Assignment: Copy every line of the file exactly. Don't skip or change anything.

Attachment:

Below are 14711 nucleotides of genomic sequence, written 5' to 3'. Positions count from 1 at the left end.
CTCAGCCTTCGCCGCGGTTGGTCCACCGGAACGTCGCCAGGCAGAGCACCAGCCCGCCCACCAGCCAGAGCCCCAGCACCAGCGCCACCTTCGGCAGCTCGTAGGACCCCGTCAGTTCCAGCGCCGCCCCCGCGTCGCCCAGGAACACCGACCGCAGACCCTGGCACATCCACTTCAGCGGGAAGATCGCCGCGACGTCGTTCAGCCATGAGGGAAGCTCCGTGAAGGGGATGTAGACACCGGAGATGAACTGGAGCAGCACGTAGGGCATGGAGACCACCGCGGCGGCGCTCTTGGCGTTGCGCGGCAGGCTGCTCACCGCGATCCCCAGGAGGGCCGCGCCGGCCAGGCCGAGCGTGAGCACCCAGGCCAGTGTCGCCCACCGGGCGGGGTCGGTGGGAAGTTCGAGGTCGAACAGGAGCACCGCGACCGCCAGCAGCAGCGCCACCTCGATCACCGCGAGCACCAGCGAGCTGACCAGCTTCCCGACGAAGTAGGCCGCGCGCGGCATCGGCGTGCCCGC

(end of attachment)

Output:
Below are 14711 nucleotides of genomic sequence, written 5' to 3'. Positions count from 1 at the left end.
CTCAGCCTTCGCCGCGGTTGGTCCACCGGAACGTCGCCAGGCAGAGCACCAGCCCGCCCACCAGCCAGAGCCCCAGCACCAGCGCCACCTTCGGCAGCTCGTAGGACCCCGTCAGTTCCAGCGCCGCCCCCGCGTCGCCCAGGAACACCGACCGCAGACCCTGGCACATCCACTTCAGCGGGAAGATCGCCGCGACGTCGTTCAGCCATGAGGGAAGCTCCGTGAAGGGGATGTAGACACCGGAGATGAACTGGAGCAGCACGTAGGGCATGGAGACCACCGCGGCGGCGCTCTTGGCGTTGCGCGGCAGGCTGCTCACCGCGATCCCCAGGAGGGCCGCGCCGGCCAGGCCGAGCGTGAGCACCCAGGCCAGTGTCGCCCACCGGGCGGGGTCGGTGGGAAGTTCGAGGTCGAACAGGAGCACCGCGACCGCCAGCAGCAGCGCCACCTCGATCACCGCGAGCACCAGCGAGCTGACCAGCTTCCCGACGAAGTAGGCCGCGCGCGGCATCGGCGTGCCCGC